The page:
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An Dun

Fort (Period Unassigned)(Possible)

Site Name An Dun

Classification Fort (Period Unassigned)(Possible)

Alternative Name(s) Lat 291; An Dun, Borgue

Canmore ID 8044

Site Number ND12NW 14

NGR ND 14102 25647

Datum OSGB36 - NGR

Permalink http://canmore.org.uk/site/8044

Ordnance Survey licence number 100057073. All rights reserved.
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Digital Images

Administrative Areas

  • Council Highland
  • Parish Latheron
  • Former Region Highland
  • Former District Caithness
  • Former County Caithness

Archaeology Notes

ND12NW 14 14102 25647

(ND 1410 2510) An Dun (NAT)

OS 6" map, (1965)

Fort, An Dun, Borgue: Situated on the coast near Borgue is a remarkable rock peninsula, connected to the mainland by a natural bridge at a much lower level than either, and about 6ft wide at the top. The peninsula is a hog-backed ridge lying parallel to the coast line, and sloping steeply to precipitous cliffs on either side, but with the longer slope to seaward, and rising in elevation towards its S end. Only at the highest point is there any level ground and there, only an area about 20ft square. Along the ridge facing the bridge is exposed a section of wall, and there are slight indications of its continuation to S.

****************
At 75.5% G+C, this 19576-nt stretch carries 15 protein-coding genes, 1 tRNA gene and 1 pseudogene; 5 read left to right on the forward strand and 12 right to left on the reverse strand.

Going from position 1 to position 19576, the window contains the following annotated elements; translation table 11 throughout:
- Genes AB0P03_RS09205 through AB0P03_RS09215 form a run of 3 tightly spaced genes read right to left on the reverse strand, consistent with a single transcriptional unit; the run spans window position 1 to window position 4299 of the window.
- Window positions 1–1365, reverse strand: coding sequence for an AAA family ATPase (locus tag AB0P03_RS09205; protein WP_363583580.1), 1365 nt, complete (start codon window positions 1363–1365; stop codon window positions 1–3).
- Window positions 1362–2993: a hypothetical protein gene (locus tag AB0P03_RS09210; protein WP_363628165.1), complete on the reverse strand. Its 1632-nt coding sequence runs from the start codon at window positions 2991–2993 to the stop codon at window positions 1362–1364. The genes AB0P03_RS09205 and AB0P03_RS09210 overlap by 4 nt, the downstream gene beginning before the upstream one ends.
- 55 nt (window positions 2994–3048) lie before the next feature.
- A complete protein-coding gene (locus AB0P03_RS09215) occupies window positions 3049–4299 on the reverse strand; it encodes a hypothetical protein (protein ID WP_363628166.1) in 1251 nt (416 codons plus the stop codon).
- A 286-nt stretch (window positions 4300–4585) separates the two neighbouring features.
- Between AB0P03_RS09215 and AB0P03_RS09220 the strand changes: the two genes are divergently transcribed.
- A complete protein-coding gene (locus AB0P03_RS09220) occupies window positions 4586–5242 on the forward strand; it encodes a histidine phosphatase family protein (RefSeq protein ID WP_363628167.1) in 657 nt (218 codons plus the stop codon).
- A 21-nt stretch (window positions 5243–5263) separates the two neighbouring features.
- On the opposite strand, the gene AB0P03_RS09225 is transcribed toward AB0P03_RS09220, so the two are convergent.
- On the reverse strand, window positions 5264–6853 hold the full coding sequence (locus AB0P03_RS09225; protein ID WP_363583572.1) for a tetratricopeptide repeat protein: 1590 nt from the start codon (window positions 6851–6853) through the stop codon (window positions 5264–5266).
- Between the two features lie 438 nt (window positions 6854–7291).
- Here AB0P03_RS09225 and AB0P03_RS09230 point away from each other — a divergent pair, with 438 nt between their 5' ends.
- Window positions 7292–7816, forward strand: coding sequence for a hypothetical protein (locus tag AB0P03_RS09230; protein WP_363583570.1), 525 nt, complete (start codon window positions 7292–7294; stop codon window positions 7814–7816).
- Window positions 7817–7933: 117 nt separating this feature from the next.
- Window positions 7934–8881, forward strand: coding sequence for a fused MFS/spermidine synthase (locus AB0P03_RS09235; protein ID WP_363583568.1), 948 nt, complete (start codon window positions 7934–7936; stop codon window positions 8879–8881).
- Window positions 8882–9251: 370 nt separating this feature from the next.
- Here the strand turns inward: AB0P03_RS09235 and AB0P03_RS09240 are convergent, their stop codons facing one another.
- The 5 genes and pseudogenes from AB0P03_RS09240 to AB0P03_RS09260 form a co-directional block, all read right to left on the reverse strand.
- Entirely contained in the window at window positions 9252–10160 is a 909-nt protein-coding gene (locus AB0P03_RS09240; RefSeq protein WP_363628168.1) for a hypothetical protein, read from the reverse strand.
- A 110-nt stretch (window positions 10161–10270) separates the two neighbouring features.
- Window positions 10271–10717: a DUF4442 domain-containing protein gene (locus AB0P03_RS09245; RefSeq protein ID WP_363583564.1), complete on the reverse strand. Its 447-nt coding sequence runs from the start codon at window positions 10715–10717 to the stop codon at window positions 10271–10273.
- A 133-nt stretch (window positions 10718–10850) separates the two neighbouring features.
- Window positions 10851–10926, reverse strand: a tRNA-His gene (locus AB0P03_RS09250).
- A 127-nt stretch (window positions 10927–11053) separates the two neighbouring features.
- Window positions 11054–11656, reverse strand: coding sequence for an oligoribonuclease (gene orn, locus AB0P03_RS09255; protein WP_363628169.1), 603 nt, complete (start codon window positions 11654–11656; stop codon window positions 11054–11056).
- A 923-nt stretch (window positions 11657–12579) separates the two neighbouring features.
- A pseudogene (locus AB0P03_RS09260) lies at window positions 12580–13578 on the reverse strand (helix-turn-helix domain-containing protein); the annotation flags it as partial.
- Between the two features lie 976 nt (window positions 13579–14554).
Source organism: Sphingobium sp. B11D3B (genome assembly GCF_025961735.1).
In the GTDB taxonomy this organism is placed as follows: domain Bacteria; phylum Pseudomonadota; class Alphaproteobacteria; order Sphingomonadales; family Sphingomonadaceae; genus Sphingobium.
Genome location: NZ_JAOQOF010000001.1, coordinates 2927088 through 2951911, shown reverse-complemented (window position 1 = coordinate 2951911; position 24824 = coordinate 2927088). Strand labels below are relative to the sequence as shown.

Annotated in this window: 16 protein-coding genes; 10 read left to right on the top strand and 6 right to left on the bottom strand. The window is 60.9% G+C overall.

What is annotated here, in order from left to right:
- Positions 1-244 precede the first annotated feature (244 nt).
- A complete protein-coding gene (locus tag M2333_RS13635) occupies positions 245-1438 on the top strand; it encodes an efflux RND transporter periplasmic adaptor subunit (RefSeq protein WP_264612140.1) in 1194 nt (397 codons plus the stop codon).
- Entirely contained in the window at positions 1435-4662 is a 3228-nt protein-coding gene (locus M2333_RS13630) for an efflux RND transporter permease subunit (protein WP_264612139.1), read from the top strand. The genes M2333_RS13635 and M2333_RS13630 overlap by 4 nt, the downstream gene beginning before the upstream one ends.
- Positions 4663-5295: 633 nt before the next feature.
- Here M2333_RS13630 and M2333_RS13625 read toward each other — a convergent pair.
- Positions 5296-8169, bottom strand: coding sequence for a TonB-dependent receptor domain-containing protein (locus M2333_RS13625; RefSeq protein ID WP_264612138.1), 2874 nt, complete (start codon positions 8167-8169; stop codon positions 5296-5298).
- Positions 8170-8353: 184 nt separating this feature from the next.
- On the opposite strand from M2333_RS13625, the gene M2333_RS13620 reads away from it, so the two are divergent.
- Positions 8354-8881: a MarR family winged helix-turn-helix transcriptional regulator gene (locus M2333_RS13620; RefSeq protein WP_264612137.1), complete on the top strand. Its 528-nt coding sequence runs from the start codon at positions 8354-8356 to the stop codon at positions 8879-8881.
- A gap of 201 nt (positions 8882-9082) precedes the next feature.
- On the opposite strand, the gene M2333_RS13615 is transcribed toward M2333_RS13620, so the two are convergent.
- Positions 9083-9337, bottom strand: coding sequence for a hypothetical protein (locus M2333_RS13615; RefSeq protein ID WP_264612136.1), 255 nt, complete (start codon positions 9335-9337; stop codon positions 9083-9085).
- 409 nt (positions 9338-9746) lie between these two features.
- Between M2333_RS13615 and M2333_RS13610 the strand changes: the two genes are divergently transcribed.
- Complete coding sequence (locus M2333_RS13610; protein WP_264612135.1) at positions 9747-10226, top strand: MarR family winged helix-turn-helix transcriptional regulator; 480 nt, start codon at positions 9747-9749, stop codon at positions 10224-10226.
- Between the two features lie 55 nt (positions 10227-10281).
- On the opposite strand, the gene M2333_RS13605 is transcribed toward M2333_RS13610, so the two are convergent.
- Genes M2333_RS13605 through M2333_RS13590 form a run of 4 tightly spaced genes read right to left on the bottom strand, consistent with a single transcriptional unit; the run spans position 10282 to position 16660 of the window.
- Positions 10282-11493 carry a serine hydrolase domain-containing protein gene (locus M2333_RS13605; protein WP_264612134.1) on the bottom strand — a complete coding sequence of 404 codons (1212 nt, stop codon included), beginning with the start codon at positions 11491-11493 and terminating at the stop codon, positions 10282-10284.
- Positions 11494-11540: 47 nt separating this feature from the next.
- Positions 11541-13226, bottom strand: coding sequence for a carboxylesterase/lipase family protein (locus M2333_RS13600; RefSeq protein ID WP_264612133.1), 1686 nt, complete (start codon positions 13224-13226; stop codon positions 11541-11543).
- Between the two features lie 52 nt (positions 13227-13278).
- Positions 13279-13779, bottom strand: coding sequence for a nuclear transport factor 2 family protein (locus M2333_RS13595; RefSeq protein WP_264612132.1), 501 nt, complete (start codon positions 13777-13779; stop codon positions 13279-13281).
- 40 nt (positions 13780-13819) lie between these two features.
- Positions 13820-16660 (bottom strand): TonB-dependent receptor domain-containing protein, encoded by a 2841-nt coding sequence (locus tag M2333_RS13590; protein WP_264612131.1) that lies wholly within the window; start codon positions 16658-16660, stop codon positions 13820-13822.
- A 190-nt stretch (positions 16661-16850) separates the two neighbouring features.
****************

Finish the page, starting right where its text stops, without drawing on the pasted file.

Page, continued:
RCAHMS 1911.

Generally as described by the RCAHMS, but the wall mentioned would appear to be natural rock strata exposed by considerable erosion which has taken place. There are no traces of any other features of antiquity on this rock.

Visited by OS (W D J) 24 June 1960.

No change.

Visited by OS (R L) 6 March 1968.

No trace of walling.

C Batey 1982.

An Dun is a knife-edged promontory connected by a narrow natural causeway to the land. There is no evidence either on the promontory or the causeway of walling; the wall noted by the RCAHMS appears to be natural rock strata. There are no visible remains to suggest a fort.

Visited by OS (N K B) 6 December 1982.

Activities

Field Visit (24 June 1960)

Generally as described by the RCAHMS, but the wall mentioned would appear to be natural rock strata exposed by considerable erosion which has taken place. There are no traces of any other features of antiquity on this rock.

Visited by OS (W D J) 24 June 1960.

Field Visit (6 March 1968)

No change.

Visited by OS (R L) 6 March 1968.

Project (1980 - 1982)

Field Visit (6 December 1982)

An Dun is a knife-edged promontory connected by a narrow natural causeway to the land. There is no evidence either on the promontory or the causeway of walling; the wall noted by the RCAHMS appears to be natural rock strata. There are no visible remains to suggest a fort.

Visited by OS (N K B) 6 December 1982.

References

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